Posted BY: Anonymous Army Officer

For most of the history of the Army, what would in the 21st century be known as Equal Opportunity (EO) and Sexual Harassment and Rape Prevention (SHARP) programs were sorely lacking effectiveness. Soldiers could face bias, harassment, even sexual assault, with little or no real recourse. Soldiers could report the offenses, but leadership often swept accusations under the rug.

In the mid-2000s a female senior non-commissioned officer (NCO) was raped by a male officer. She would not file a complaint against the man because “nothing’s going to happen about it.” This was all too common.

Forward to the early 2010s and things began to change. The Army threatened commanders that if EO or SHARP were not properly investigated, and a blind eye was turned, their careers would be endangered. EO and SHARP complaints began to be taken seriously. Investigations occurred. Guilty perpetrators were held accountable. Accusations soared because soldiers felt more comfortable reporting. But the pendulum continued to swing away from the do-nothing of the past towards the #metoo and #trustallwomen knee-jerk reactions of the late teens where accusations equal guilt.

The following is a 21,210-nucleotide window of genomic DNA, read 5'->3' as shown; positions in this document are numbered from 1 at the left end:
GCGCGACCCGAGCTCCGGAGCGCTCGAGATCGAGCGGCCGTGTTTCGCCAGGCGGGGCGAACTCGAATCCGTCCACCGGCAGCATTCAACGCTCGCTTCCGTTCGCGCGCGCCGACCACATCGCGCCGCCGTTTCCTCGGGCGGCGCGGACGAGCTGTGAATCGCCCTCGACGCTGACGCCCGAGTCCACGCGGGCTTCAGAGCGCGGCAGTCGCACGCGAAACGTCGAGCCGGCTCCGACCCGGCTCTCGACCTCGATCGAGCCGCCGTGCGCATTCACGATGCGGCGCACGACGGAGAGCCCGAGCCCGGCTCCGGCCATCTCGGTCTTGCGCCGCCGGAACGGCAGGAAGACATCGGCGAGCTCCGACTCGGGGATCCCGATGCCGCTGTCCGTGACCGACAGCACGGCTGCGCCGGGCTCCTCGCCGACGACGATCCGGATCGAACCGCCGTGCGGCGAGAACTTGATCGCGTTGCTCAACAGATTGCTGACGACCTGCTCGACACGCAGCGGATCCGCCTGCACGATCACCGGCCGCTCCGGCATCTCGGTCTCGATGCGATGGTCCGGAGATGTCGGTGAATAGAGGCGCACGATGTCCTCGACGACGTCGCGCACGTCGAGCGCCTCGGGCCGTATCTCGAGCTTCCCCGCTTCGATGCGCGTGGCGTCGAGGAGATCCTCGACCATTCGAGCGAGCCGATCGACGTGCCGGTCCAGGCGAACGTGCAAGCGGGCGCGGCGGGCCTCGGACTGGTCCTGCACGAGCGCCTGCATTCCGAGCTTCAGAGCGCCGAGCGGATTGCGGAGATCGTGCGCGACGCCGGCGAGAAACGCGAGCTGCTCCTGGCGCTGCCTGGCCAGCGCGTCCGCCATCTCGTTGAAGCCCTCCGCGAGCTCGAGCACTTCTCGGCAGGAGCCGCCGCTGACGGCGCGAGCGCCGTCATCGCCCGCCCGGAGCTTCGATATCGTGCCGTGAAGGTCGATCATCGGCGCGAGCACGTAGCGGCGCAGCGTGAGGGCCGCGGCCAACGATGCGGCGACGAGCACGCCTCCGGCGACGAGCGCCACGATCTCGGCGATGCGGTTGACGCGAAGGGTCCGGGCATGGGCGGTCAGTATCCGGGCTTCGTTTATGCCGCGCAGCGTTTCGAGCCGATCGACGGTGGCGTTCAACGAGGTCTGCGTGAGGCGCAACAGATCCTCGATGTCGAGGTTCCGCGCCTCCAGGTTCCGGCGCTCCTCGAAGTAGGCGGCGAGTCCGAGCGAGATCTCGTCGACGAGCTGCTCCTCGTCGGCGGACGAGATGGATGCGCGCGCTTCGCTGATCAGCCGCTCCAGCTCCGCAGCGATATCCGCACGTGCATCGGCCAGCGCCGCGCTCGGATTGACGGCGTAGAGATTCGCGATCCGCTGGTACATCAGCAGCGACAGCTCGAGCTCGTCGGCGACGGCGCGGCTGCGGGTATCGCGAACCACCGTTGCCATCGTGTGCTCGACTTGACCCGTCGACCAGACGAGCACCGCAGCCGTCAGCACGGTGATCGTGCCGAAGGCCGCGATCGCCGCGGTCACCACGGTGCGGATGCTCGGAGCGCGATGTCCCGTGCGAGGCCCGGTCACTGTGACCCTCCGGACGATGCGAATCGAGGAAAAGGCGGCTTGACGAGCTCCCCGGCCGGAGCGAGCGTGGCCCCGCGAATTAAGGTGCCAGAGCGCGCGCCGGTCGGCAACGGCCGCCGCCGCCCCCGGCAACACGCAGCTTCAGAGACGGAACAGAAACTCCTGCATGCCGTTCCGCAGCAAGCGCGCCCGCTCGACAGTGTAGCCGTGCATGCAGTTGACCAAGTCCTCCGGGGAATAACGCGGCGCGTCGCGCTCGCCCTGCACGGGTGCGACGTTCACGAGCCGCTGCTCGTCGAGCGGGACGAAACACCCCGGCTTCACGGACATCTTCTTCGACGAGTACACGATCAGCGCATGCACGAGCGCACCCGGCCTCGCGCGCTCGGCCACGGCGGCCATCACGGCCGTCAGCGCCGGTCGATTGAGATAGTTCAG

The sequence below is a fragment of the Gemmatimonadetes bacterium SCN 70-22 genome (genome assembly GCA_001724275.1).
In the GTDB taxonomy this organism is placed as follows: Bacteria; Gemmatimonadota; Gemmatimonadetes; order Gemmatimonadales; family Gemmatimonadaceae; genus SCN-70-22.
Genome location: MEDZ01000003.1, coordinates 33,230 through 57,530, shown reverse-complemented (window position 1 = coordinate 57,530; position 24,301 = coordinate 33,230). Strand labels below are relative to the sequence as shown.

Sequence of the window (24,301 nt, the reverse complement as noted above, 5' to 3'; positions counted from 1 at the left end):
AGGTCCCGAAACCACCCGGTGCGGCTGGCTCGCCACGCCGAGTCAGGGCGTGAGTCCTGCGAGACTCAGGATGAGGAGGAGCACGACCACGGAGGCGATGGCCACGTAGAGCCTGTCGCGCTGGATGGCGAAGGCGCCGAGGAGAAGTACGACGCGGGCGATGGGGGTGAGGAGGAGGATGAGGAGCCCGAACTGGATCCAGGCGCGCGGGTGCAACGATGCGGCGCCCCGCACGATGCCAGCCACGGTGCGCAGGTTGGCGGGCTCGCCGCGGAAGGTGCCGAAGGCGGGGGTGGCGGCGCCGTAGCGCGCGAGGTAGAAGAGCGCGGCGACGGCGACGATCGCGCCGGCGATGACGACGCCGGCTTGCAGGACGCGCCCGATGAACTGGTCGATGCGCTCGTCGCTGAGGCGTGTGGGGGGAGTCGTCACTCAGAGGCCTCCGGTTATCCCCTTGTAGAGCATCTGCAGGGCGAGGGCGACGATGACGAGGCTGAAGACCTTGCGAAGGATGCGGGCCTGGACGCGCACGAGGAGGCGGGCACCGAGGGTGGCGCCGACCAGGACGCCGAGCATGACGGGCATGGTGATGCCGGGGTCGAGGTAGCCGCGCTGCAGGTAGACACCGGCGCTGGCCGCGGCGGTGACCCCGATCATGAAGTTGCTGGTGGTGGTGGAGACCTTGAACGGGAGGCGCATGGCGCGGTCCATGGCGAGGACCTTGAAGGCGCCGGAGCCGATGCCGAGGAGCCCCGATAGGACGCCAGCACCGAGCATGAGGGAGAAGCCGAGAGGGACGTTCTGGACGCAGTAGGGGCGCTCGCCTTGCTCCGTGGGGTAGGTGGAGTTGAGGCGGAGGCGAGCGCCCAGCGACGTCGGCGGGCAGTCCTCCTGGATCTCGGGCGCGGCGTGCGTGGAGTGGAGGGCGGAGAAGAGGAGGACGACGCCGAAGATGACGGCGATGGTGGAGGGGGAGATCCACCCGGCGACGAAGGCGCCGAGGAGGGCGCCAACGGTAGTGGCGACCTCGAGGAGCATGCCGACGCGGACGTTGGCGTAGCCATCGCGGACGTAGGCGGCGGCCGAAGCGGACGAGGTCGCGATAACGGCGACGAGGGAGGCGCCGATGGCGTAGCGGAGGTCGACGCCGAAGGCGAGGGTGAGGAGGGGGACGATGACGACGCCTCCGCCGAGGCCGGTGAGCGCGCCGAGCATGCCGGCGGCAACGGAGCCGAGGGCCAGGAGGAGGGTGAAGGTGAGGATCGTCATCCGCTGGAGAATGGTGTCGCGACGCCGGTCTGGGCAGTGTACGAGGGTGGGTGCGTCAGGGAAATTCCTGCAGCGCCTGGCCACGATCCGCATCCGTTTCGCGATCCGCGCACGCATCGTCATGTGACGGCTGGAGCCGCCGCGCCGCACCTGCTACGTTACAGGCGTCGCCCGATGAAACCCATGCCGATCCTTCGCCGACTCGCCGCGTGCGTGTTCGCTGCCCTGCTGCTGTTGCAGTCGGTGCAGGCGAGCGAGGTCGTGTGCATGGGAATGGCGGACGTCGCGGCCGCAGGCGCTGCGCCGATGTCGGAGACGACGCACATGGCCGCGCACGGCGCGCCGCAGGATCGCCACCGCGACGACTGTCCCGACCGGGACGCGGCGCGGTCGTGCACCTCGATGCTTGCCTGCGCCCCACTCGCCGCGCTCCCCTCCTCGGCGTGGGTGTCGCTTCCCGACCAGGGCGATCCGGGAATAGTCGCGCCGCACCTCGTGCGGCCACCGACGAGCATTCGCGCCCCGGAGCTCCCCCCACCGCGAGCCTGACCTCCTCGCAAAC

It’s important to note that harassment, assault, and discrimination does still occur in the Army. But not every accusation is true. Not everyone who is found guilty has done something wrong. Many soldiers see EO and SHARP allegations being weaponized against leaders and fellow soldiers.

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